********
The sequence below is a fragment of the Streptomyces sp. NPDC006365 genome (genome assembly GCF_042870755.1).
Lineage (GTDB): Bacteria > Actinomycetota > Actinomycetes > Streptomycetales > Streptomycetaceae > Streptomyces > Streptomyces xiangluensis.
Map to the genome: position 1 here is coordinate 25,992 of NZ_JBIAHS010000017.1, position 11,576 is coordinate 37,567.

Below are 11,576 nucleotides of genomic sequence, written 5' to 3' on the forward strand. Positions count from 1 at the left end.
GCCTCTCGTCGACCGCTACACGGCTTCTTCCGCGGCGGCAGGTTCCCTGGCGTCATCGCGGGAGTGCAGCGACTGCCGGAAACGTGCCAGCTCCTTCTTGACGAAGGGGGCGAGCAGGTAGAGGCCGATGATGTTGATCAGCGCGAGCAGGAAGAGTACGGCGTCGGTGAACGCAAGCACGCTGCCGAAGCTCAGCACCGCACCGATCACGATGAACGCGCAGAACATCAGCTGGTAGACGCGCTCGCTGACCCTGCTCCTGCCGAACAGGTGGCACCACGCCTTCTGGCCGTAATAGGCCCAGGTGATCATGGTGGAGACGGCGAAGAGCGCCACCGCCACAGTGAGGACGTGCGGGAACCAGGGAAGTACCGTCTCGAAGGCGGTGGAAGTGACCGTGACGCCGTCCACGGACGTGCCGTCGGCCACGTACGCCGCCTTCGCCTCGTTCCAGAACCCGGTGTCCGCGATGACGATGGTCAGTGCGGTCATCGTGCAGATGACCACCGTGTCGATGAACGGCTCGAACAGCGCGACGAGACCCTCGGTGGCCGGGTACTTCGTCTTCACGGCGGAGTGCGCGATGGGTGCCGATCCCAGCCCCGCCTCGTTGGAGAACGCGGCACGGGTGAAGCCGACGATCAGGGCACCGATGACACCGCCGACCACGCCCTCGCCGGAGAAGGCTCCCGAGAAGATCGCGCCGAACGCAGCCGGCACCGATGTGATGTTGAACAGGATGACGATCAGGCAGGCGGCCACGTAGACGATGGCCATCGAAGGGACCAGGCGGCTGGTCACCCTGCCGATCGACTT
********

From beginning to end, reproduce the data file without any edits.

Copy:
The sequence below is a fragment of the Streptomyces sp. NPDC006365 genome (genome assembly GCF_042870755.1).
Lineage (GTDB): Bacteria > Actinomycetota > Actinomycetes > Streptomycetales > Streptomycetaceae > Streptomyces > Streptomyces xiangluensis.
Map to the genome: position 1 here is coordinate 25,992 of NZ_JBIAHS010000017.1, position 11,576 is coordinate 37,567.

Below are 11,576 nucleotides of genomic sequence, written 5' to 3' on the forward strand. Positions count from 1 at the left end.
GCCTCTCGTCGACCGCTACACGGCTTCTTCCGCGGCGGCAGGTTCCCTGGCGTCATCGCGGGAGTGCAGCGACTGCCGGAAACGTGCCAGCTCCTTCTTGACGAAGGGGGCGAGCAGGTAGAGGCCGATGATGTTGATCAGCGCGAGCAGGAAGAGTACGGCGTCGGTGAACGCAAGCACGCTGCCGAAGCTCAGCACCGCACCGATCACGATGAACGCGCAGAACATCAGCTGGTAGACGCGCTCGCTGACCCTGCTCCTGCCGAACAGGTGGCACCACGCCTTCTGGCCGTAATAGGCCCAGGTGATCATGGTGGAGACGGCGAAGAGCGCCACCGCCACAGTGAGGACGTGCGGGAACCAGGGAAGTACCGTCTCGAAGGCGGTGGAAGTGACCGTGACGCCGTCCACGGACGTGCCGTCGGCCACGTACGCCGCCTTCGCCTCGTTCCAGAACCCGGTGTCCGCGATGACGATGGTCAGTGCGGTCATCGTGCAGATGACCACCGTGTCGATGAACGGCTCGAACAGCGCGACGAGACCCTCGGTGGCCGGGTACTTCGTCTTCACGGCGGAGTGCGCGATGGGTGCCGATCCCAGCCCCGCCTCGTTGGAGAACGCGGCACGGGTGAAGCCGACGATCAGGGCACCGATGACACCGCCGACCACGCCCTCGCCGGAGAAGGCTCCCGAGAAGATCGCGCCGAACGCAGCCGGCACCGATGTGATGTTGAACAGGATGACGATCAGGCAGGCGGCCACGTAGACGATGGCCATCGAAGGGACCAGGCGGCTGGTCACCCTGCCGATCGACTT